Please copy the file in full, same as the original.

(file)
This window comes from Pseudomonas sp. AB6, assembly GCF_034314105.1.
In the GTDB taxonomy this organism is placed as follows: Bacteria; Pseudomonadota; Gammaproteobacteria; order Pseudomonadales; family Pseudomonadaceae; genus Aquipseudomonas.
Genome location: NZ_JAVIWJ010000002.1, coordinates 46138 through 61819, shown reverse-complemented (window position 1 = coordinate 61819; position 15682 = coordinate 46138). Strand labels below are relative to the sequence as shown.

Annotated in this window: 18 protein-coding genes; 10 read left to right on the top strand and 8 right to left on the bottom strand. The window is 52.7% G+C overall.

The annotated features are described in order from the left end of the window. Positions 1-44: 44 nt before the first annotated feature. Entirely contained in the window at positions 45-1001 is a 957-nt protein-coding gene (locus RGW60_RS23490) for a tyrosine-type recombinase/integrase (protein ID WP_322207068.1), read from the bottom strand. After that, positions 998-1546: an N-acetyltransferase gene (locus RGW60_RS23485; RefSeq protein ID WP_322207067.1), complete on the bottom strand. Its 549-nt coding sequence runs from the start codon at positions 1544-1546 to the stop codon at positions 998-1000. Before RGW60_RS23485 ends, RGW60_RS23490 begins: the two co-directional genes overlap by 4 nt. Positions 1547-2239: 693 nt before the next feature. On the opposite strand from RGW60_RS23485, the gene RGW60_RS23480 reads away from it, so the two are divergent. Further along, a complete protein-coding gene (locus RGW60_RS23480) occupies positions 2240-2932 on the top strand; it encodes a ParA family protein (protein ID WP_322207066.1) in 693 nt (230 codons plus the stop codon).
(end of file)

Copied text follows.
This window comes from Pseudomonas sp. AB6, assembly GCF_034314105.1.
In the GTDB taxonomy this organism is placed as follows: Bacteria; Pseudomonadota; Gammaproteobacteria; order Pseudomonadales; family Pseudomonadaceae; genus Aquipseudomonas.
Genome location: NZ_JAVIWJ010000002.1, coordinates 46138 through 61819, shown reverse-complemented (window position 1 = coordinate 61819; position 15682 = coordinate 46138). Strand labels below are relative to the sequence as shown.

Annotated in this window: 18 protein-coding genes; 10 read left to right on the top strand and 8 right to left on the bottom strand. The window is 52.7% G+C overall.

The annotated features are described in order from the left end of the window. Positions 1-44: 44 nt before the first annotated feature. Entirely contained in the window at positions 45-1001 is a 957-nt protein-coding gene (locus RGW60_RS23490) for a tyrosine-type recombinase/integrase (protein ID WP_322207068.1), read from the bottom strand. After that, positions 998-1546: an N-acetyltransferase gene (locus RGW60_RS23485; RefSeq protein ID WP_322207067.1), complete on the bottom strand. Its 549-nt coding sequence runs from the start codon at positions 1544-1546 to the stop codon at positions 998-1000. Before RGW60_RS23485 ends, RGW60_RS23490 begins: the two co-directional genes overlap by 4 nt. Positions 1547-2239: 693 nt before the next feature. On the opposite strand from RGW60_RS23485, the gene RGW60_RS23480 reads away from it, so the two are divergent. Further along, a complete protein-coding gene (locus RGW60_RS23480) occupies positions 2240-2932 on the top strand; it encodes a ParA family protein (protein ID WP_322207066.1) in 693 nt (230 codons plus the stop codon).